Abstract: The modification of an electrode surface with an electroactive material is widely used to endow the electrode with specific molecular characteristics. These may be (electro)chemical, optical, electronic or mechanical, according to the intended application. Frequently, electrode performance deviates from expectation based on the designed interfacial architecture, motivating a better understanding of film composition, structure and dynamics and the relationships between them. Recent developments in a range of physical techniques permit them to operate in situ during film deposition, redox switching, and interaction with the bathing electrolyte, thereby revealing this information. The first half of this lecture will focus on fundamental studies of a range of electrochemically deposited films, including redox polymers (typified by polyvinylferrocene), conducting polymers (typified by polyaniline and PEDOT), and metals, together with multilayer and composite structures. Focus will be given to high frequency acoustic wave (QCM and acoustic admittance) and neutron reflectivity techniques under electrochemical control. These methods are particularly adept at quantifying the concentration and spatial distribution of solvent within the film. In contrast, many other physical techniques are blind to this colourless, electroinactive, uncharged species that exerts huge influence over mass and charge transport within the film and defines the local environment for mediated charge transfer. The second half of this lecture will show how control of redox-driven deposition of polymer and metal films can be exploited in the field of forensic science. Specifically, it will be demonstrated that spatial control of film deposition can be used to visualise latent (non-visible) fingerprints. Dependent on the nature of the deposition process – interaction with fingermark residue or bare substrate – one may highlight “ridge” or “furrow” regions of the fingermark to yield a positive or negative image. In the case of electroactive polymers, film electrochromic properties provide an additional dimension, in that the polymer colour may be reversibly adjusted to optimise visual contrast with the surface. Application of these methods to investigations of acquisitive and violent crimes will be discussed.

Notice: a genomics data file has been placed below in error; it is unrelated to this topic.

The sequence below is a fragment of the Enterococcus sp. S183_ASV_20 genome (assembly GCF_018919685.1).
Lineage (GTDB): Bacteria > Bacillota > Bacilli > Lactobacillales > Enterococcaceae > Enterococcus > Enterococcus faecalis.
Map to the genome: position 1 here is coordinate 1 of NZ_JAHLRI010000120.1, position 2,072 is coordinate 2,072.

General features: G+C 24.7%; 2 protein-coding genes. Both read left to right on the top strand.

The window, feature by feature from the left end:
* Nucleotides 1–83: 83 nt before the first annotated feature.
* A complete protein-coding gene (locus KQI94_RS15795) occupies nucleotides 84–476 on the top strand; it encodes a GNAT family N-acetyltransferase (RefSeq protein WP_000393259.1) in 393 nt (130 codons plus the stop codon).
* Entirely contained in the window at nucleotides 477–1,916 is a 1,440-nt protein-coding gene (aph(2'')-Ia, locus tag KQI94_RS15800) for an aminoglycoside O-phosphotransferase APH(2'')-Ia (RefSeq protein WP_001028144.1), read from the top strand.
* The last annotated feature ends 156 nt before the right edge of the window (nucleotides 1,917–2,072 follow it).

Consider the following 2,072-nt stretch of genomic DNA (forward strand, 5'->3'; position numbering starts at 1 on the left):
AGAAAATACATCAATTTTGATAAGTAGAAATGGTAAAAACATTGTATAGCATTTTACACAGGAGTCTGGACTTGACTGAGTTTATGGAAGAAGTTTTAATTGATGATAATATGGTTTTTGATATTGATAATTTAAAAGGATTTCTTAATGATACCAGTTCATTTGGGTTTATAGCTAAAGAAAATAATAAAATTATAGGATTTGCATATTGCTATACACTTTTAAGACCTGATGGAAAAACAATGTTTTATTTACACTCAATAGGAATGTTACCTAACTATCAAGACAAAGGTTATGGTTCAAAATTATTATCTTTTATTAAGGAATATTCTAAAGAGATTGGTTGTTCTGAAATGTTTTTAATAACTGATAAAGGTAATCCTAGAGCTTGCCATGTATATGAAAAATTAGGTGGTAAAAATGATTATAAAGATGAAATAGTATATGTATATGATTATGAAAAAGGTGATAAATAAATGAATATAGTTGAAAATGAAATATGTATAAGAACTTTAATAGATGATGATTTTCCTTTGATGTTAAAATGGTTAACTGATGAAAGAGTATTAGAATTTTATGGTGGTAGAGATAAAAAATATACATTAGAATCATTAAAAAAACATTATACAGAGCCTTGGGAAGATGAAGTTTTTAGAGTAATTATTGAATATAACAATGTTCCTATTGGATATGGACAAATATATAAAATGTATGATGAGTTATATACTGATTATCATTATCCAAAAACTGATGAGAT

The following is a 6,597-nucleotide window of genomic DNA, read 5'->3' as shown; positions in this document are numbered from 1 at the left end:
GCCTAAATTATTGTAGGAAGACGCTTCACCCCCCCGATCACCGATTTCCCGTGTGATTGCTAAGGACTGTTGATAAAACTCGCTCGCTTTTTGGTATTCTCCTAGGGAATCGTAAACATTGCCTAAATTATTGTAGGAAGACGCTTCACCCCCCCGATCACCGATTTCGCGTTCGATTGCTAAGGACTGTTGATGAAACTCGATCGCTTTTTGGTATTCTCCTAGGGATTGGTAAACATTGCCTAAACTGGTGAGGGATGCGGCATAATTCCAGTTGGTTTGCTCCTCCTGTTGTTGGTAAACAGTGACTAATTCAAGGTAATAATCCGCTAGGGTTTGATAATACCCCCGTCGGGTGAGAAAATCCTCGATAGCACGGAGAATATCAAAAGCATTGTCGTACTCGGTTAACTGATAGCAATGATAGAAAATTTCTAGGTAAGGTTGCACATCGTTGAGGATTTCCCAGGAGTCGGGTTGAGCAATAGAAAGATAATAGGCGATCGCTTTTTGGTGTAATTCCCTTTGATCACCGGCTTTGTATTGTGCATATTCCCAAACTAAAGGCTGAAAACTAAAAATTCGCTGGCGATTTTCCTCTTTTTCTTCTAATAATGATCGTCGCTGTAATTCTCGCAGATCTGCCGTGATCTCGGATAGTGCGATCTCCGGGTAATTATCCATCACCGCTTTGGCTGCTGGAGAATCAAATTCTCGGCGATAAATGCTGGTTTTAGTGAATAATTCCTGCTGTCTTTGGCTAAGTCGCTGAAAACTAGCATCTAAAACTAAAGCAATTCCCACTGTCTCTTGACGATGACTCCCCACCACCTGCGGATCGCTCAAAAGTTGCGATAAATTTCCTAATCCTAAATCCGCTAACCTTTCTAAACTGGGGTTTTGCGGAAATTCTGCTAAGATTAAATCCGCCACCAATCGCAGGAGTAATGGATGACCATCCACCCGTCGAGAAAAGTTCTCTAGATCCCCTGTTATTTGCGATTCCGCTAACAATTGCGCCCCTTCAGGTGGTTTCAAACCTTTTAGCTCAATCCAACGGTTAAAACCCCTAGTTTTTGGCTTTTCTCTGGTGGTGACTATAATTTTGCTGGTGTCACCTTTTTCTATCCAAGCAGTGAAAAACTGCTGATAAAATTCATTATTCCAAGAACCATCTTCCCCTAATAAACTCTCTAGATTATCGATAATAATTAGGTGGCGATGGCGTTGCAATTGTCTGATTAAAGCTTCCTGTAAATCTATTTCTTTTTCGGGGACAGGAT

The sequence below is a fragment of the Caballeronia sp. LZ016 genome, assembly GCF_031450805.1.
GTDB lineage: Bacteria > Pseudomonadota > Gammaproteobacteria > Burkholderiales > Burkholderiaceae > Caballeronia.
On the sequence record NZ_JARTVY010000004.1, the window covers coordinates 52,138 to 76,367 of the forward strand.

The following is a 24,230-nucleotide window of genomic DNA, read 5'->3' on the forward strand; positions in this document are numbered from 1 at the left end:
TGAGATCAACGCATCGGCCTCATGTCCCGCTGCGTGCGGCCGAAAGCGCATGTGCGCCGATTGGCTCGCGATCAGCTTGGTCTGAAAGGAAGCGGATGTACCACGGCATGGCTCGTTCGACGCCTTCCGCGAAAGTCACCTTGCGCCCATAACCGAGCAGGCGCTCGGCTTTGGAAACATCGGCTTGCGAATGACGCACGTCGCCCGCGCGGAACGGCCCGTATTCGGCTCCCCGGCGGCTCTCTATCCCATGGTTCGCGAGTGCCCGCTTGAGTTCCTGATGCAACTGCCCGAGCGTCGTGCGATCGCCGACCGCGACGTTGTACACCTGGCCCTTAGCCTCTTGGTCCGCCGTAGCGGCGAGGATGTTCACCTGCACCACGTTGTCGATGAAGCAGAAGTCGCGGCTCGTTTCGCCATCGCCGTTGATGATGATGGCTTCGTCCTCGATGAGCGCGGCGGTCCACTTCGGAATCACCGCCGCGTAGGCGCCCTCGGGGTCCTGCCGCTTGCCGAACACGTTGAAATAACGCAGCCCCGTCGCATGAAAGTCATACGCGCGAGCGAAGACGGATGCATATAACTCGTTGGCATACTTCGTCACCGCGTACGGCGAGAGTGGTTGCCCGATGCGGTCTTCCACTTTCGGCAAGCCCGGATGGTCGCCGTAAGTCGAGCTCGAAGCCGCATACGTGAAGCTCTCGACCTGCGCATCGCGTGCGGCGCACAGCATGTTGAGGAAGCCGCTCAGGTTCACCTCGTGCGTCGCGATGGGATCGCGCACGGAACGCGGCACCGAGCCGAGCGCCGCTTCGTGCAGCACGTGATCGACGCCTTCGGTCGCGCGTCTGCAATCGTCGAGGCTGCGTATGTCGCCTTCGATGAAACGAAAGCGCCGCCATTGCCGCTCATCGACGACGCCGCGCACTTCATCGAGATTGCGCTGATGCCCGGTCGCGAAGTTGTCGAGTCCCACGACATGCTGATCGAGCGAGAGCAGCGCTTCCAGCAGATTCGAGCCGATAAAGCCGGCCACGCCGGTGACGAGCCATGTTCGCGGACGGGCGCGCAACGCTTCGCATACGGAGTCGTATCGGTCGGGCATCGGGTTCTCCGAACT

Bio: Robert Hillman was educated at Imperial College London and Oxford University. After post-doctoral research at Imperial College, he was appointed to a Lectureship at the University of Bristol, to the Chair of Physical Chemistry at the University of Leicester (1992), and as Dean of the Faculty of Science (2003-2009). He was Scientific Editor of Faraday Transactions and Faraday Discussions (1994-1997) and has been Editor in Chief of Electrochimica Acta since 2014. Robert has served the International Society of Electrochemistry as UK National Secretary, Secretary General, Chair of the Scientific Meetings Committee and President. His research interests are in the field of interfacial chemistry and electroactive materials, with the underlying goal of elucidating molecular explanations for observed interfacial behaviour. Since interfaces are where material transfers occur upon contact between objects, this has motivated study of the interfacial science associated with fingerprints. Recent research focuses on latent fingermark treatments involving the deposition of metals and polymers, together with analysis of the resulting surfaces and images.